After announcing that it was parting ways with the loyalty program come 2020 more than a year ago, Air Canada, along with TD, CIBC, and Visa, have said they will buy Aeroplan for $450 million.
What happens to Aeroplan members’ points, and what will the program look like with Air Canada in the driver’s seat? Here’s what we can surmise so far.
Taking Aeroplan under its wing
Air Canada has said Aeroplan miles will be transferable into its new loyalty program in 2020. And while this may not please those points holders who have already used or “burned” their miles because they worried Aeroplan would no longer be as attractive without Air Canada as a partner, most rewards holders will be happy to hear this.
Your points aren’t devalued…yet
The value of your points and amount of travel miles earned stays the same—for now. There are no changes but concerns still remain that Air Canada will devalue the program’s miles down the road to help pay for the purchase of Aeroplan. “No one knows,” says Barry Choi, writer and blogger at moneywehave.com. “But I think the potential for improvements in this area is there.”
Stop trying to drain your points
If you’re an Aeroplan card holder you can count on being able to use your travel miles for flights—the same as always. There’s no need to start planning a quick use of those miles for shorter trips unless you really want to. “If you’re an Aeroplan user and there’s something you want, go ahead and use the points,” advises Choi. “And if you’re saving for a bigger trip, you’re better off today than yesterday and can continue earning points as usual. Nothing changes,” he adds.
Look out for credit card offers
If you have an Aeroplan credit card, the Air Canada bid includes partnerships with Aeroplan’s credit cards partners, TD Bank, CIBC and Visa Canada. If the deal goes through, it could mean a smooth transition for those credit card users. “There could also be better credit card offers or sign up bonuses with these partners in future,” says Choi. “That could be very good. Travel miles collectors should be on the lookout for those.”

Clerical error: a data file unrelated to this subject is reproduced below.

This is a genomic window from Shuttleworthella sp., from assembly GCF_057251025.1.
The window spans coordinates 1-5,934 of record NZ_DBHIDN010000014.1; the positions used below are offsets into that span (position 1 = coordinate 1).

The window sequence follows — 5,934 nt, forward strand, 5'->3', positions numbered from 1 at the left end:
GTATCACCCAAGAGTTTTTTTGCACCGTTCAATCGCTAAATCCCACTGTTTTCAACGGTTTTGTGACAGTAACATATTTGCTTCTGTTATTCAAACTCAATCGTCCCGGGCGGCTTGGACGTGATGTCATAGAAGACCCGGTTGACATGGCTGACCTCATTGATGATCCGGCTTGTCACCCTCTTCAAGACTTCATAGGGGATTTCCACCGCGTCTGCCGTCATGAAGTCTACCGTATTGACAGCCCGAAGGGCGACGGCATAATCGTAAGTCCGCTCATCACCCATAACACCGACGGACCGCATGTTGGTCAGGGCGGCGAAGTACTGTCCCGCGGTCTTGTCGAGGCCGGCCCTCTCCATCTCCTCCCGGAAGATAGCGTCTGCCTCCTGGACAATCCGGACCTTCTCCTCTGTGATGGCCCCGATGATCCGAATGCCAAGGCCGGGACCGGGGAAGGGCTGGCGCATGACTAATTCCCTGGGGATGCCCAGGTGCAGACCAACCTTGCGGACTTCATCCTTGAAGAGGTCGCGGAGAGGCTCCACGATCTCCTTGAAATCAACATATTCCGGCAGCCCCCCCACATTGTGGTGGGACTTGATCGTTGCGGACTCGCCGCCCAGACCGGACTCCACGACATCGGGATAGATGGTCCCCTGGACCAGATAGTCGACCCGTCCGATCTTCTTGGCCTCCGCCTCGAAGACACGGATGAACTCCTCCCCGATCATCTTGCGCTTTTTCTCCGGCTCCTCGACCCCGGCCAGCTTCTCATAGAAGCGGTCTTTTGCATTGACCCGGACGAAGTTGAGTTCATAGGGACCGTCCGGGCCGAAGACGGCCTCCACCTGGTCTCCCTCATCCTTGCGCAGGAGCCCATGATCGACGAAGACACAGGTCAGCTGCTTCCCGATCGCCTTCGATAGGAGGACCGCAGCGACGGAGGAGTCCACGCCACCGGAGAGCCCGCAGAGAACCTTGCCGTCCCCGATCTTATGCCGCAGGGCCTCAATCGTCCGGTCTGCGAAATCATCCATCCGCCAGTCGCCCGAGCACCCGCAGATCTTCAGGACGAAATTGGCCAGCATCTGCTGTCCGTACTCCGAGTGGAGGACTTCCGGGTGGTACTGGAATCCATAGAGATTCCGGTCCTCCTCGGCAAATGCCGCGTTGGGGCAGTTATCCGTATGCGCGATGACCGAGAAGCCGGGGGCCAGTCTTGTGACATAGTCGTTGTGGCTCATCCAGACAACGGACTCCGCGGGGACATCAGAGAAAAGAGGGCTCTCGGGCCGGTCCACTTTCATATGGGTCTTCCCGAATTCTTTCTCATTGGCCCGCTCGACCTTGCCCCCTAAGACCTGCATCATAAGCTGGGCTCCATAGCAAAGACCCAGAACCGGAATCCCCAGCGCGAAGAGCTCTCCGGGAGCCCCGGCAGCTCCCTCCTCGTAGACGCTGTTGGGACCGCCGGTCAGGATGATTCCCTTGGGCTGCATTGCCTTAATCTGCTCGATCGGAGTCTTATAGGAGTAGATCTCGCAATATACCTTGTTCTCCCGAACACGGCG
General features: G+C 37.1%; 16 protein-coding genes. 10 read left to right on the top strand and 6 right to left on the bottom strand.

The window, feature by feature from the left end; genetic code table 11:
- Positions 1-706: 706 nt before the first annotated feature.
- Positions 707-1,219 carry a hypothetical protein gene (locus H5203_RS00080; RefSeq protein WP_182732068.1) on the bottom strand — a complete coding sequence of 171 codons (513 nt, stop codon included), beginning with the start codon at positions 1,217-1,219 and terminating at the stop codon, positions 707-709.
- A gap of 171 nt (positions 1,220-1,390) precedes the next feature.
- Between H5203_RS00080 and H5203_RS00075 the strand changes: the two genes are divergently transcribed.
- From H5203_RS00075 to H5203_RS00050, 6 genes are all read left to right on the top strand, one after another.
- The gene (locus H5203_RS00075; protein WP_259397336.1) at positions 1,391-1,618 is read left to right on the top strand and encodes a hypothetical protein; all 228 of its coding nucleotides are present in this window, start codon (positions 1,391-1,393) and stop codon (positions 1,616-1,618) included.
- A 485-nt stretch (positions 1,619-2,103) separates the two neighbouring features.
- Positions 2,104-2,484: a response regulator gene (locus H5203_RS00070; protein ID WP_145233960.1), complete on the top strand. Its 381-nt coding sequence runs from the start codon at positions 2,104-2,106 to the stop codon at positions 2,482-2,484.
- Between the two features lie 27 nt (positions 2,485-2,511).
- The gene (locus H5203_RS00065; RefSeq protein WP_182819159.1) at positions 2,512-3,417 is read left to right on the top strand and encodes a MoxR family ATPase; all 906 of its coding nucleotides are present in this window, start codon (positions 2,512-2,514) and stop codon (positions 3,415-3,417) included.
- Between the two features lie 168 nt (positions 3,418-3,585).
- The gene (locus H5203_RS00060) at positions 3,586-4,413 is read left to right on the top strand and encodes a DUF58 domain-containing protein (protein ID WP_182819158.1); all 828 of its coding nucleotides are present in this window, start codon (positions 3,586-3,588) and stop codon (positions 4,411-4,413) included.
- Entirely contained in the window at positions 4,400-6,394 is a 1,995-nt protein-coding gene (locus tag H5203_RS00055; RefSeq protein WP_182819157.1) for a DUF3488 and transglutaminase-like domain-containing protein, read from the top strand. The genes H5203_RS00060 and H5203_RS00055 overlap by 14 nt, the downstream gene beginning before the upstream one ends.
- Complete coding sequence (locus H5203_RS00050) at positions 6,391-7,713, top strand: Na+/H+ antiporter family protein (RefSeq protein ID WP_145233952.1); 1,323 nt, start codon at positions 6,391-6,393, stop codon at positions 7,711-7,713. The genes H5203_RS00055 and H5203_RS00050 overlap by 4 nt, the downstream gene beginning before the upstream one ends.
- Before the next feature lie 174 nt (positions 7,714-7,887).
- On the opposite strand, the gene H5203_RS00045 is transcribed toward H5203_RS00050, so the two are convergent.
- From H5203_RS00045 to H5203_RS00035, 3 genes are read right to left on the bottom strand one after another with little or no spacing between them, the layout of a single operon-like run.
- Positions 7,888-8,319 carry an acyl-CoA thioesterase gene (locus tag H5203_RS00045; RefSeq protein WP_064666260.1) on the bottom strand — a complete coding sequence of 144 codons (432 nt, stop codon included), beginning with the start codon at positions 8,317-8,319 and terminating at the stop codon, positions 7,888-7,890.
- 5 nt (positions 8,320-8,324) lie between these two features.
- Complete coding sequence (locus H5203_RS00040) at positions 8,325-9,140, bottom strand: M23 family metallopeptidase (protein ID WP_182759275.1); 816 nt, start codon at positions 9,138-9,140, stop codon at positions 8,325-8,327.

Miles flown may not matter
Right now, you earn travel rewards based on the number of miles you fly. But that could change. “Other airlines—and Delta is one—have moved away from rewarding you for the miles you fly and now reward you for the number of dollars you spend,” says Patrick Sojka, founder of rewardscanada.com. “Air Canada could go this way because that’s how airlines really make money with these programs.” Another possibility, says Sojka, is the devaluation of the business class rewards, “but in general, 2020 looks better for the average point holder looking for flexibility.”
Watch for possible mergers between Air Canada Altitude and Aeroplan. Air Canada Altitude members who have earned One Million Miles with Air Canada are entitled to special privileges when they reach this huge milestone. “The potential for improvements for the Aeroplan program could lie in the merging of AC Altitude with Aeroplan, offering more opportunities for travel points accumulation and better rewards (lounge access, etc.) to everyone,” says Choi. In theory, Air Canada could offer lots of great goodies: no black-out days, more seats, or could change their routes and the possibility of keeping the valuable transferable mile option with Porter and Air Transat. But it could also go the other way. It’s not clear right now, but hopes are that future changes to the program will benefit the consumer in the long run.